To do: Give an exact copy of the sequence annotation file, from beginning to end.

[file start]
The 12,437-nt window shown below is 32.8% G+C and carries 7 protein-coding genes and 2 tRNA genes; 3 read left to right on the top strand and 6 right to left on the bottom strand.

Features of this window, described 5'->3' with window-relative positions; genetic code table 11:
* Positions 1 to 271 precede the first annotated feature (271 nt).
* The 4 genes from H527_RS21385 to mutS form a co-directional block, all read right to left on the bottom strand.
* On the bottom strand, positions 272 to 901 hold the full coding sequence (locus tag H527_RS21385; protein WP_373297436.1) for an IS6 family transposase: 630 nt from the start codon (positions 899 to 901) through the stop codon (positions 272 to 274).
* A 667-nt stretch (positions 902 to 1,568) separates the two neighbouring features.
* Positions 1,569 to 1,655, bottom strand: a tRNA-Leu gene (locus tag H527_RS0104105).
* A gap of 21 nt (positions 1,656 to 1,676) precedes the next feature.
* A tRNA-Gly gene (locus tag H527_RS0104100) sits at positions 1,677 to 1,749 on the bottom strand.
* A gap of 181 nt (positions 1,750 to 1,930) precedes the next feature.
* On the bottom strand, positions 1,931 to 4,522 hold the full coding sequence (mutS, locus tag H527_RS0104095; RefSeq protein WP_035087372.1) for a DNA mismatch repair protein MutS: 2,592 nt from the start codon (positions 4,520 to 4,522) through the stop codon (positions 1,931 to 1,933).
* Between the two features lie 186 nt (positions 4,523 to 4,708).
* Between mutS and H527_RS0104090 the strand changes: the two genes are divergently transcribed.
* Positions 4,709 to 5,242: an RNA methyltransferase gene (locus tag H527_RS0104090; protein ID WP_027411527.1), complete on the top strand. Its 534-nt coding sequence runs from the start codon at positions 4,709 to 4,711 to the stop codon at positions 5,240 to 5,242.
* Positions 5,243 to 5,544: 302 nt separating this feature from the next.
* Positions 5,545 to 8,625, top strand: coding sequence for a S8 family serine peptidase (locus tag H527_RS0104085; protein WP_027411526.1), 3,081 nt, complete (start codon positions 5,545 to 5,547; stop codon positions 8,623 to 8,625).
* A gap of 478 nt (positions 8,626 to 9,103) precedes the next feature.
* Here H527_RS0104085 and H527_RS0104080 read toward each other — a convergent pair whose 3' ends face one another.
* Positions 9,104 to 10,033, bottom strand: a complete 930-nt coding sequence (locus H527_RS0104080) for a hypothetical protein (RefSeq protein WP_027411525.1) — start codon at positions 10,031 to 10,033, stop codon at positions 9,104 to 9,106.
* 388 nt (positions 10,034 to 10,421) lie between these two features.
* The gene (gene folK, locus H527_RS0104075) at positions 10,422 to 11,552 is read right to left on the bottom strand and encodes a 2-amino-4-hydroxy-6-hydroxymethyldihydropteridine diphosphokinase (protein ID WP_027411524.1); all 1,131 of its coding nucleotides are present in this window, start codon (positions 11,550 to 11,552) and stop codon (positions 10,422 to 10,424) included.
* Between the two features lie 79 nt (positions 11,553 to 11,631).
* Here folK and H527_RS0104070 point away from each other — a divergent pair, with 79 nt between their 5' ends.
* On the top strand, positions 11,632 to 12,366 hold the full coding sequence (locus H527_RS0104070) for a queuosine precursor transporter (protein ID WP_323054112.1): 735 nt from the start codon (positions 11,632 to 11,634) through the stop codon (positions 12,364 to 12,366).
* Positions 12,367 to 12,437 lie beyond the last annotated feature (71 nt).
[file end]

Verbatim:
The 12,437-nt window shown below is 32.8% G+C and carries 7 protein-coding genes and 2 tRNA genes; 3 read left to right on the top strand and 6 right to left on the bottom strand.

Features of this window, described 5'->3' with window-relative positions; genetic code table 11:
* Positions 1 to 271 precede the first annotated feature (271 nt).
* The 4 genes from H527_RS21385 to mutS form a co-directional block, all read right to left on the bottom strand.
* On the bottom strand, positions 272 to 901 hold the full coding sequence (locus tag H527_RS21385; protein WP_373297436.1) for an IS6 family transposase: 630 nt from the start codon (positions 899 to 901) through the stop codon (positions 272 to 274).
* A 667-nt stretch (positions 902 to 1,568) separates the two neighbouring features.
* Positions 1,569 to 1,655, bottom strand: a tRNA-Leu gene (locus tag H527_RS0104105).
* A gap of 21 nt (positions 1,656 to 1,676) precedes the next feature.
* A tRNA-Gly gene (locus tag H527_RS0104100) sits at positions 1,677 to 1,749 on the bottom strand.
* A gap of 181 nt (positions 1,750 to 1,930) precedes the next feature.
* On the bottom strand, positions 1,931 to 4,522 hold the full coding sequence (mutS, locus tag H527_RS0104095; RefSeq protein WP_035087372.1) for a DNA mismatch repair protein MutS: 2,592 nt from the start codon (positions 4,520 to 4,522) through the stop codon (positions 1,931 to 1,933).
* Between the two features lie 186 nt (positions 4,523 to 4,708).
* Between mutS and H527_RS0104090 the strand changes: the two genes are divergently transcribed.
* Positions 4,709 to 5,242: an RNA methyltransferase gene (locus tag H527_RS0104090; protein ID WP_027411527.1), complete on the top strand. Its 534-nt coding sequence runs from the start codon at positions 4,709 to 4,711 to the stop codon at positions 5,240 to 5,242.
* Positions 5,243 to 5,544: 302 nt separating this feature from the next.
* Positions 5,545 to 8,625, top strand: coding sequence for a S8 family serine peptidase (locus tag H527_RS0104085; protein WP_027411526.1), 3,081 nt, complete (start codon positions 5,545 to 5,547; stop codon positions 8,623 to 8,625).
* A gap of 478 nt (positions 8,626 to 9,103) precedes the next feature.
* Here H527_RS0104085 and H527_RS0104080 read toward each other — a convergent pair whose 3' ends face one another.
* Positions 9,104 to 10,033, bottom strand: a complete 930-nt coding sequence (locus H527_RS0104080) for a hypothetical protein (RefSeq protein WP_027411525.1) — start codon at positions 10,031 to 10,033, stop codon at positions 9,104 to 9,106.
* 388 nt (positions 10,034 to 10,421) lie between these two features.
* The gene (gene folK, locus H527_RS0104075) at positions 10,422 to 11,552 is read right to left on the bottom strand and encodes a 2-amino-4-hydroxy-6-hydroxymethyldihydropteridine diphosphokinase (protein ID WP_027411524.1); all 1,131 of its coding nucleotides are present in this window, start codon (positions 11,550 to 11,552) and stop codon (positions 10,422 to 10,424) included.
* Between the two features lie 79 nt (positions 11,553 to 11,631).
* Here folK and H527_RS0104070 point away from each other — a divergent pair, with 79 nt between their 5' ends.
* On the top strand, positions 11,632 to 12,366 hold the full coding sequence (locus H527_RS0104070) for a queuosine precursor transporter (protein ID WP_323054112.1): 735 nt from the start codon (positions 11,632 to 11,634) through the stop codon (positions 12,364 to 12,366).
* Positions 12,367 to 12,437 lie beyond the last annotated feature (71 nt).